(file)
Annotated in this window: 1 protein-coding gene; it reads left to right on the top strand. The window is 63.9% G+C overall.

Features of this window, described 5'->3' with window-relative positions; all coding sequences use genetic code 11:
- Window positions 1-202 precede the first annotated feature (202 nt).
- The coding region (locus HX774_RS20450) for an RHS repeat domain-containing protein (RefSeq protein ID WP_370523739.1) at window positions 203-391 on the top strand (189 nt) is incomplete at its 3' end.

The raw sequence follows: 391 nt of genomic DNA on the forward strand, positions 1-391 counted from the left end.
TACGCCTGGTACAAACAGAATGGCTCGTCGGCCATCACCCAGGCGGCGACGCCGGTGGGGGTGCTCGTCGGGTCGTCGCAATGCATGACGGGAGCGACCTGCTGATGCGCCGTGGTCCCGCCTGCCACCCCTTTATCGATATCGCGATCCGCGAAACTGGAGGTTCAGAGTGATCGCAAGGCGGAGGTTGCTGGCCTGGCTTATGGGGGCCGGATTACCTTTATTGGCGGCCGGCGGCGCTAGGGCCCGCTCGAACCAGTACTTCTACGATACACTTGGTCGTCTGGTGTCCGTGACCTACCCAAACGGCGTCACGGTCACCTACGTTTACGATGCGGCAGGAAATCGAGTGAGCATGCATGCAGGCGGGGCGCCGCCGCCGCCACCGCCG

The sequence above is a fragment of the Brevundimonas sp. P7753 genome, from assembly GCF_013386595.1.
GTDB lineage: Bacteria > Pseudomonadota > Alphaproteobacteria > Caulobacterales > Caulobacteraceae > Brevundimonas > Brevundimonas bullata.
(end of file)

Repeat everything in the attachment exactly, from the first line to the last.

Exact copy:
Annotated in this window: 1 protein-coding gene; it reads left to right on the top strand. The window is 63.9% G+C overall.

Features of this window, described 5'->3' with window-relative positions; all coding sequences use genetic code 11:
- Window positions 1-202 precede the first annotated feature (202 nt).
- The coding region (locus HX774_RS20450) for an RHS repeat domain-containing protein (RefSeq protein ID WP_370523739.1) at window positions 203-391 on the top strand (189 nt) is incomplete at its 3' end.

The raw sequence follows: 391 nt of genomic DNA on the forward strand, positions 1-391 counted from the left end.
TACGCCTGGTACAAACAGAATGGCTCGTCGGCCATCACCCAGGCGGCGACGCCGGTGGGGGTGCTCGTCGGGTCGTCGCAATGCATGACGGGAGCGACCTGCTGATGCGCCGTGGTCCCGCCTGCCACCCCTTTATCGATATCGCGATCCGCGAAACTGGAGGTTCAGAGTGATCGCAAGGCGGAGGTTGCTGGCCTGGCTTATGGGGGCCGGATTACCTTTATTGGCGGCCGGCGGCGCTAGGGCCCGCTCGAACCAGTACTTCTACGATACACTTGGTCGTCTGGTGTCCGTGACCTACCCAAACGGCGTCACGGTCACCTACGTTTACGATGCGGCAGGAAATCGAGTGAGCATGCATGCAGGCGGGGCGCCGCCGCCGCCACCGCCG

The sequence above is a fragment of the Brevundimonas sp. P7753 genome, from assembly GCF_013386595.1.
GTDB lineage: Bacteria > Pseudomonadota > Alphaproteobacteria > Caulobacterales > Caulobacteraceae > Brevundimonas > Brevundimonas bullata.